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When Dante Alighieri wrote his guided tour of Hell one of the stops was the infernal city of Dis: the home of Pandemonium, all of the demons. Read the first page
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Customer Reviews

4.3 out of 5 stars
4.3 out of 5 stars
Most helpful customer reviews
Perhaps that is a universal axiom that all of us should not ignore. For example, I never think to consider exploring within the fantasy/thriller genre. I don't know why this is. I read other things; so many books, so little time, I guess.
After reading Apocalypse Door, I feel somewhat foolish, as though I've wasted time being so narrow in my previous reading choices. All I can say is, it was a fun ride, full of twists and turns and dotted with intriguing references that immediately made me desire to dig further.
Right off the bat, the premise of a Priest/Knight Templar/Covert Agent knocked me off axis. Throw in a Nun/Hit Person and I felt as though I'd been cast off into unknown territory without familiar signposts to guide me home. Although a working knowledge of the Book of Revelation gave me at least a leg up. From the first page I admit I felt a certain discomfort and yet I couldn't stop reading it. Consumed almost entirely in one lazy Sunday afternoon, I was forced, by circumstances, to stop just short of the last chapter. A week later, freed to resume, I finished up with absolutely no clue how the author would clean up the mess and satisfy my need for a clean wrap. By the last page I was not only no longer uncomfortable but I was compelled to do some research about the references to the Knights Templar so cleverly used by the author to weave his intricate story.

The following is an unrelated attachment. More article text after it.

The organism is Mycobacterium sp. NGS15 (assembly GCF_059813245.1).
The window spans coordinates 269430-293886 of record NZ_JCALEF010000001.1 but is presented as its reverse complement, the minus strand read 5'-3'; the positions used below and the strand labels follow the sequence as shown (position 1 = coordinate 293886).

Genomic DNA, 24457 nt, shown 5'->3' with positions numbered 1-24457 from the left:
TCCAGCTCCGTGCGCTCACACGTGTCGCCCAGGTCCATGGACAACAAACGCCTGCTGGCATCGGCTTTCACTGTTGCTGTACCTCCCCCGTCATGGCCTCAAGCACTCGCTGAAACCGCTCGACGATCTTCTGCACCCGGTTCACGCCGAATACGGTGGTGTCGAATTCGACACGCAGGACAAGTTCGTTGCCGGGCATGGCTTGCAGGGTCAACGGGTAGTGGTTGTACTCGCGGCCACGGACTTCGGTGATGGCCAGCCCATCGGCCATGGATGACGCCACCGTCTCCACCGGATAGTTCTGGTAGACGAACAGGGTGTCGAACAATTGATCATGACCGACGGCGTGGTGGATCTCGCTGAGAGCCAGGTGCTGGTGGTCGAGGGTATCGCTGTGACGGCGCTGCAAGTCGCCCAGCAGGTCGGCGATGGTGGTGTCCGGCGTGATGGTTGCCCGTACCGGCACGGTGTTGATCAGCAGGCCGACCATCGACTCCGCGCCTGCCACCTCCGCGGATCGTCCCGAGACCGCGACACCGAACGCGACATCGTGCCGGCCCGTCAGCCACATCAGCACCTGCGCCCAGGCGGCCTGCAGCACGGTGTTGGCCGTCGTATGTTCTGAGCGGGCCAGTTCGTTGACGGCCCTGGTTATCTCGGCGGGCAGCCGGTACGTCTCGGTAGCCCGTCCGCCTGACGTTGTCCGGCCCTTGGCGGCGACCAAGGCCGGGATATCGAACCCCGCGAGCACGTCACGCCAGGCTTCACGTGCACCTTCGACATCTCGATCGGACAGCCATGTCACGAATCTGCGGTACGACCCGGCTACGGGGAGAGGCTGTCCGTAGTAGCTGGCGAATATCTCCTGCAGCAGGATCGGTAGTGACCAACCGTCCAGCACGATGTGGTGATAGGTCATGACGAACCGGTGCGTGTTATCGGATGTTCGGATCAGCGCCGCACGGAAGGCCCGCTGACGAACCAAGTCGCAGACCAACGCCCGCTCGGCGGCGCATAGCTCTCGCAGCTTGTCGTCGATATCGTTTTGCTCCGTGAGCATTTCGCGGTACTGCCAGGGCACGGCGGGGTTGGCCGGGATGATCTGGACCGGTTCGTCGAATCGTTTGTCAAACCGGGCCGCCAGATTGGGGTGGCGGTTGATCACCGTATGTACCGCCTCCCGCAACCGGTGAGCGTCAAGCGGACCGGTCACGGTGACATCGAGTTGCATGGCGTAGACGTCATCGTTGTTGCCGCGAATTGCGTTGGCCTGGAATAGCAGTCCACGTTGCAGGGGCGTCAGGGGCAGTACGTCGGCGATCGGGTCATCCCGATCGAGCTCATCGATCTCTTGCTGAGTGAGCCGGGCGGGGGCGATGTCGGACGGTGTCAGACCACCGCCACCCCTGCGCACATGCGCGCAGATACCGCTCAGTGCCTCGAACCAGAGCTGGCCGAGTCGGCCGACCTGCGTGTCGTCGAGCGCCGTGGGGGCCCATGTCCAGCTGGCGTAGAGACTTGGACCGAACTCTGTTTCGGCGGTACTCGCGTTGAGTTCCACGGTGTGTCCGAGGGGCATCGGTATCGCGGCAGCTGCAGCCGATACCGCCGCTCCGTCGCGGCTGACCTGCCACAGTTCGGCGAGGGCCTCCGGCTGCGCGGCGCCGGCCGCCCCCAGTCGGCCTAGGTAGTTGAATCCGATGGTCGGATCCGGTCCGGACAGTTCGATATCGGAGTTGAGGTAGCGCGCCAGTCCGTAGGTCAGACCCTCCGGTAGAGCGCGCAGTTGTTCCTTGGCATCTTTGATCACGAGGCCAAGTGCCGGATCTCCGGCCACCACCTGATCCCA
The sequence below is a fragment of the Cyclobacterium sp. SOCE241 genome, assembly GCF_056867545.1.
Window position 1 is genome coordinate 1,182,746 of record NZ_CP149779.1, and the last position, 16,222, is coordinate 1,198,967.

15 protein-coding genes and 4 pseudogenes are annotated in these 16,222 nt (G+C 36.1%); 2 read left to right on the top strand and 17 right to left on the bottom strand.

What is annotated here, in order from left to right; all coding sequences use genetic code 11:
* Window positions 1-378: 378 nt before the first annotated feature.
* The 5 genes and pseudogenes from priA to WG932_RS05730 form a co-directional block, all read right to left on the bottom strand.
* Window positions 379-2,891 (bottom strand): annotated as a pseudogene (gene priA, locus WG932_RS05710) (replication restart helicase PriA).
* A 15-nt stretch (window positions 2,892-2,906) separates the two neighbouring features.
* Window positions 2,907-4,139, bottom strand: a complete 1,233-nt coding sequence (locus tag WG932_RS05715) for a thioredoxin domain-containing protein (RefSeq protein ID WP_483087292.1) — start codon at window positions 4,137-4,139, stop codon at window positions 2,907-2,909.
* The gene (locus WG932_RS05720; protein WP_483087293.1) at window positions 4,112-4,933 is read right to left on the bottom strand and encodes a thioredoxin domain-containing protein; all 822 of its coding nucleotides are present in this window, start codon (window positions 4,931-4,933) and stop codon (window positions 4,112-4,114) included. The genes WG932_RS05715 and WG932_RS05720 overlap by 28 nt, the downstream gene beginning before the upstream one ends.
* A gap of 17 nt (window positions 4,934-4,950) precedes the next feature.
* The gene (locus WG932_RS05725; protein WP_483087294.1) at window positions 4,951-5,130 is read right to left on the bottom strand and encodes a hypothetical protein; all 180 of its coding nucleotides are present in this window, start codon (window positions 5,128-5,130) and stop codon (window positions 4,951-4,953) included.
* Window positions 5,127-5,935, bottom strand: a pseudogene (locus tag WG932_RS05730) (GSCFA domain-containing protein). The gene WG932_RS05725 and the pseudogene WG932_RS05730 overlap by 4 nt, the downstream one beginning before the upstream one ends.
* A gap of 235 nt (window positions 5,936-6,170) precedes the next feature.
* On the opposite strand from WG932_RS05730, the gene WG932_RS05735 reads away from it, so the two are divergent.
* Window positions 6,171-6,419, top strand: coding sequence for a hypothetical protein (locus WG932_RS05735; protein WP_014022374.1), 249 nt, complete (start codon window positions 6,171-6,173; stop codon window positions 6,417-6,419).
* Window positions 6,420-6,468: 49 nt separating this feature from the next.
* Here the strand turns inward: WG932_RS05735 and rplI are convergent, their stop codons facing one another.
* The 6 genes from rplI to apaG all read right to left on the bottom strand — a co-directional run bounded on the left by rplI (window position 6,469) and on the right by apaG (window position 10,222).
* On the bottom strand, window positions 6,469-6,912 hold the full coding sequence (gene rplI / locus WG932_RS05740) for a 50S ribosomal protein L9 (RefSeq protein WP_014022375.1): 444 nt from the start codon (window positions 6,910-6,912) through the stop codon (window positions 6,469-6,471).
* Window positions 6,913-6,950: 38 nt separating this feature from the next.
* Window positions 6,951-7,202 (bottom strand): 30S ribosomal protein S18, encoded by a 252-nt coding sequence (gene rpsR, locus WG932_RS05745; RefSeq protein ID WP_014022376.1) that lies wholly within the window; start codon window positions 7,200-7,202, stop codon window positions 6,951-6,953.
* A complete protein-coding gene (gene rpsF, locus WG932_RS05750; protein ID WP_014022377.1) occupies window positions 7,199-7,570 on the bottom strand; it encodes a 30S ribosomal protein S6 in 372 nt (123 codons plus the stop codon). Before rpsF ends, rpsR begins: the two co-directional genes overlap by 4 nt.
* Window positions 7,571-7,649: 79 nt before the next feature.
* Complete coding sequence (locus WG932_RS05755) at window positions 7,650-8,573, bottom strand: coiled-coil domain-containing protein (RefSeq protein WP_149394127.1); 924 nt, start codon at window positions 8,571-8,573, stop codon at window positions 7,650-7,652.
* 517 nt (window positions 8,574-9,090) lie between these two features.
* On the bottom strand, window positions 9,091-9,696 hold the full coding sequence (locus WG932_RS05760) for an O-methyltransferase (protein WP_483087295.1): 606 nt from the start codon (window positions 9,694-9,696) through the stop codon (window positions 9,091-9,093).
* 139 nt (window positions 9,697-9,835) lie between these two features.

I have a good track record for visualizing certain works of fiction as screenplays. I've done it before, casually thinking to myself, "I'll see this one on the big screen one day."
This is one of those works. I've already cast the characters. I see Pierce Brosnan possibly Bruce Willis as the protag Peter Crossman and possibly Angelina Jolie as Sister Mary Magdalene.
Read it for yourself and tell me I'm wrong.
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5.0 out of 5 stars Superlative Adventure May 3 2003
By A Customer